and Republicans Must avert Delaware Valley Refugee Crisis
Press Release Issued by Universal Human Rights International
November 17, 2003
As thanksgiving and winter approach, worries within the Pennsylvania Liberian community is deepening for the safety and welfare of thousands of Liberian refugees without Temporary Protected Status, TPS, refugee status, political asylum, green card or US citizenship residing in the Delaware Valley. For the present dangers of lack of access to the basic necessities for life, Torli Krua, Chairman of the Liberian National Immigration Commission this weekend called for the U.S. Department of Homeland Security, to re-designation of Temporary Protected Status for all Liberian refugees currently in the United States. Mr. Krua spoke at the inauguration of Mr. Garrison Togbah, President of the Liberian Community Association of Pennsylvania. Dr. Amos Sawyer, former Interim President was keynote speaker. Among the 10,000 Liberians in need of this temporary relief are parents recently evacuated with their minor American-born children from Liberia on June 8.
A dangerous escalation of fighting in Liberia this summer resulted in the deaths of hundreds of Liberians. The U.S. led the international community in the deployment of thousands of U.S. Marines, the evacuation of hundreds of foreign nationals and Liberians with American-born children, as well as approval of plans for the largest UN peacekeeping mission in the world, to tackle ongoing hostilities.
On Aug. 7, the Bureau of Citizenship and Immigration Services announced renewal of TPS for Liberians in the United States. More than 10,000 Liberians in the United States because of the ongoing civil war were disqualified by BICIS, thus triggering a refugee crisis in America. The secretary of Homeland Security [has legal authority] to grant TPS to aliens in the United States who are nationals of countries that are subject to ongoing armed conflict and temporary conditions, a BCIS Aug. 7 news release said.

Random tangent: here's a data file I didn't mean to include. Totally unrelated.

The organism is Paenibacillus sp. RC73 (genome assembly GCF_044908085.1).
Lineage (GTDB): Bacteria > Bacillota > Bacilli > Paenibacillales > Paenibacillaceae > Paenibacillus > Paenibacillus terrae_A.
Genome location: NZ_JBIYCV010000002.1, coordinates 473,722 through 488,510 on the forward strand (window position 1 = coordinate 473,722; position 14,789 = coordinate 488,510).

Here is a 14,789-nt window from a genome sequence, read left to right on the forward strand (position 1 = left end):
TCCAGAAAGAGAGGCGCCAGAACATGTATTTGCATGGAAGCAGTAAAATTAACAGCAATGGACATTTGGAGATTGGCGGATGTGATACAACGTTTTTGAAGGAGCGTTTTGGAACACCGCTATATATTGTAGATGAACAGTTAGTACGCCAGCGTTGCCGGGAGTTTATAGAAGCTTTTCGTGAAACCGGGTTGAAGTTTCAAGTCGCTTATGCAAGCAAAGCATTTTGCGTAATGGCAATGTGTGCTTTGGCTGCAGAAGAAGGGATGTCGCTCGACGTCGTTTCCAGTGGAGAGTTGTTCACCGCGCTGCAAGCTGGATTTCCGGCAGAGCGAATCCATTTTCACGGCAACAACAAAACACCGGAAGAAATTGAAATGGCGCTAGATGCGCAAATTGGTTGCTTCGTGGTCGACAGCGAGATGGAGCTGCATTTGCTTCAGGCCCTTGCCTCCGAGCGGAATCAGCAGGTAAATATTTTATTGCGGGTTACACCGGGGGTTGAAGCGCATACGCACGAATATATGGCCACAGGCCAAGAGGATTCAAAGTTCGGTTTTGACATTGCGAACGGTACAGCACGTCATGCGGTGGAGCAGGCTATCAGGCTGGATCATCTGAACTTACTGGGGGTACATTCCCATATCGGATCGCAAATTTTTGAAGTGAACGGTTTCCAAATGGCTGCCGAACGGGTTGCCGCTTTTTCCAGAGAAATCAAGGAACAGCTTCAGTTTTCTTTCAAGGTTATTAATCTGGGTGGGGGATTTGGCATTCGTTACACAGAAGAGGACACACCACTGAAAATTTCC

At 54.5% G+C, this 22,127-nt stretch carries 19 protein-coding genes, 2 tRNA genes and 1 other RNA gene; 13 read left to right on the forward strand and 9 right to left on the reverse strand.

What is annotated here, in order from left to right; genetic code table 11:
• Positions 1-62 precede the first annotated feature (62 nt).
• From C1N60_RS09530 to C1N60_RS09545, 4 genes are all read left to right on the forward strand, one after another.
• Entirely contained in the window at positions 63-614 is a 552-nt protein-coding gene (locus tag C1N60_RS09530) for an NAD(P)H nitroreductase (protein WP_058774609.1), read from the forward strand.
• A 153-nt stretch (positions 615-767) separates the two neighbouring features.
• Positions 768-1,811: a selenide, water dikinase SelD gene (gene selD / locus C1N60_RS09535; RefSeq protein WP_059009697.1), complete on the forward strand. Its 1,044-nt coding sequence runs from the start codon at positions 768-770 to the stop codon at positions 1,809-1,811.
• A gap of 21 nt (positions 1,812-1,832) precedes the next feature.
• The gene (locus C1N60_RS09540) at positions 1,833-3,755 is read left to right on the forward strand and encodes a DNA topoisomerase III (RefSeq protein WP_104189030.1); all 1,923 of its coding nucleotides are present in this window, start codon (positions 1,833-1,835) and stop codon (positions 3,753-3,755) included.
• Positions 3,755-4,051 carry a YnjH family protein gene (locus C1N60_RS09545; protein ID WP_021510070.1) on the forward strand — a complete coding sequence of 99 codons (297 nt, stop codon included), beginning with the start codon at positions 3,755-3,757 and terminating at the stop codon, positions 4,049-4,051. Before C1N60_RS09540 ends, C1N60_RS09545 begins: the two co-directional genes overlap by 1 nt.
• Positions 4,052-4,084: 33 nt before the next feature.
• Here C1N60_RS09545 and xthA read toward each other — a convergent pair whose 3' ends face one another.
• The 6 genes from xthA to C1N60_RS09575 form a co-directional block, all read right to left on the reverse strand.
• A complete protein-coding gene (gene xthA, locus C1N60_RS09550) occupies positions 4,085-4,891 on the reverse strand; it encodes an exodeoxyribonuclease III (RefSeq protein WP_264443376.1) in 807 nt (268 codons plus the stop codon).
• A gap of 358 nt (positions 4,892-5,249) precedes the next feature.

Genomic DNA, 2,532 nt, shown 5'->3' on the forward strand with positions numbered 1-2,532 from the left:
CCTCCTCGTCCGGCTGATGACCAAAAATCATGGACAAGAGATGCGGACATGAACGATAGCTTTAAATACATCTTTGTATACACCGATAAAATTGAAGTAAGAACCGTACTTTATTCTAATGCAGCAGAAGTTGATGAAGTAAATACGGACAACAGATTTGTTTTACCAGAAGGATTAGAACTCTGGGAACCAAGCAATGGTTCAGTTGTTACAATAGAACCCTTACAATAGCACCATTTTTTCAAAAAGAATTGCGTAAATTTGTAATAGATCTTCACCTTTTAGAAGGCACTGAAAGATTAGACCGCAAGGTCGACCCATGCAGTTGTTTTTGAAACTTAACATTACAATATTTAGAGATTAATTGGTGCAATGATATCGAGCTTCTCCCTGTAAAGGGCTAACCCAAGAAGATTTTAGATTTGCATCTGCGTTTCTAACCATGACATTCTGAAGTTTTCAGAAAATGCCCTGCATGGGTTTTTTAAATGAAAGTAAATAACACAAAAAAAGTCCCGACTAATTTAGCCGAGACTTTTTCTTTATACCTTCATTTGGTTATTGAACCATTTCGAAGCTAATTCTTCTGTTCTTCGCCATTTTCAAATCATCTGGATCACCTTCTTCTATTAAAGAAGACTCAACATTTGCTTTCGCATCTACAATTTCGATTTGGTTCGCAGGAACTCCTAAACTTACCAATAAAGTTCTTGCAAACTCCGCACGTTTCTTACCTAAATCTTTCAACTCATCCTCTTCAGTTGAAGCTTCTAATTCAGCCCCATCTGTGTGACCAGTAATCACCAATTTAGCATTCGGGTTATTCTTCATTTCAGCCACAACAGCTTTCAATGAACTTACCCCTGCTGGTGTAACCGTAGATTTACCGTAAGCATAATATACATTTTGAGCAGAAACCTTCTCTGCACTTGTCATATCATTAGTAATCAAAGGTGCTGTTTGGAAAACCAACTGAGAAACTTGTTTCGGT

"After reviewing country conditions and consulting with the Department of State, the Secretary of Homeland Security has determined that armed conflict persists in Liberia and requiring the return of its nationals would pose a serious threat to their personal safety," BCIS said. [But] the BCIS relief did not cover all qualified Liberians currently in the United States. No mention is made of relief for people evacuated this summer from Liberia to the USA and other Liberians directly affected in 2003.
BCIS eligibility guidelines must assist all vulnerable nationals whom TPS was created to protect. In 1990, Congress established a procedure by which the Attorney General of the United States may provide Temporary Protected Status, TPS to non-citizens who are temporarily unable to return to their homeland because of ongoing armed conflict, or other extraordinary and temporary conditions. Consistent with this procedure, registration for TPS was open for six months; and all Liberians who were in the country prior to the renewal of TPS each year were eligible.
This argument was made [in August] by Eduardo Aguirre, director of BCIS: "Extending TPS to Liberians for another year is both the practical and humane thing to do, and it underscores this administration's commitment to assisting the war-torn nation in its recovery."
Beyond the temporary relief for one year, Congress needs to find a permanent solution to the limbo that Liberians in the United States have experienced in the past decade because of the lack of permanent-immigrant status. Congress has passed similar legislations for other nationals similarly situated to acquire permanent residency: 50,000 Chinese after the Tiananmen Square Massacre, 150,000 Nicaraguans and 200,000 Salvadorans, to name a few. Given the humanitarian disaster in Liberia, historical and cultural links to the United States, Liberians deserve similar treatment.
Two bills introduced in Congress, the Liberian Refugee Immigration Fairness Act, S656 and the Liberians Refugee Immigration Protection Act, HR1930, if passed would grant the Liberians permanent residence status. Congressman Chaka Fattah sponsored a similar bill last year. This year, however, the Pennsylvania congressional delegation is yet to co-sponsor the bills. Given the large Liberian population in Pennsylvania, it’s a humanitarian concern, which requires to attention of Republicans and Democrats. In states with large Liberian populations such as Rhode Island, Democrats and Republicans join together to co-sponsor the Liberian Refugee Fairness Act. It is critical that Pennsylvania Democrats and Republicans support these bills and help avert a crisis this winter.